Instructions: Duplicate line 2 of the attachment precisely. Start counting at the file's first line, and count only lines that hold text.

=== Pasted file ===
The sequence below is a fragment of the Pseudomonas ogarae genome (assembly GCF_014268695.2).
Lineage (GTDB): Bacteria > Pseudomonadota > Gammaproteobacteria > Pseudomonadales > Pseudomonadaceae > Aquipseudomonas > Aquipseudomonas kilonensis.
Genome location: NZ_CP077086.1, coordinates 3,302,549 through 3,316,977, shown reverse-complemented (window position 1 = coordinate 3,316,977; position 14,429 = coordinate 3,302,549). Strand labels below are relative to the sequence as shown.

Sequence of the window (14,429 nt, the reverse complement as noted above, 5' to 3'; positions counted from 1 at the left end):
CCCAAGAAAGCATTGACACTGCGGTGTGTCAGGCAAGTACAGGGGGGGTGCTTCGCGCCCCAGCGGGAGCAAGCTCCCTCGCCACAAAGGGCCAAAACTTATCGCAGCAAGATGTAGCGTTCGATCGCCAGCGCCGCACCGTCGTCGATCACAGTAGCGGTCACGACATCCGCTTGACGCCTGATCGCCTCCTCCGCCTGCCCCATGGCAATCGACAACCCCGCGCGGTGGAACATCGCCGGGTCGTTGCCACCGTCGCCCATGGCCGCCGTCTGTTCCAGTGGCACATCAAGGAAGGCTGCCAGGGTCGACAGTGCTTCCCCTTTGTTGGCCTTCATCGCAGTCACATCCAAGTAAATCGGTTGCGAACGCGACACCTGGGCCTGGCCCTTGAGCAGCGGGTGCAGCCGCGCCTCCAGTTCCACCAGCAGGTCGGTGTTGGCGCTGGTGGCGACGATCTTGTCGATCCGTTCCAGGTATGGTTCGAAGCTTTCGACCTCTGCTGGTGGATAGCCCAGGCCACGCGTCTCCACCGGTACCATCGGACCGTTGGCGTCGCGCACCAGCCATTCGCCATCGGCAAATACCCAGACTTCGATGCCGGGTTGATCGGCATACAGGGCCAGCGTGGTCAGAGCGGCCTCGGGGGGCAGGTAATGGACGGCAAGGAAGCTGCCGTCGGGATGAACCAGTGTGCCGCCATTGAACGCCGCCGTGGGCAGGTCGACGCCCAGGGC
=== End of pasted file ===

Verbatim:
Lineage (GTDB): Bacteria > Pseudomonadota > Gammaproteobacteria > Pseudomonadales > Pseudomonadaceae > Aquipseudomonas > Aquipseudomonas kilonensis.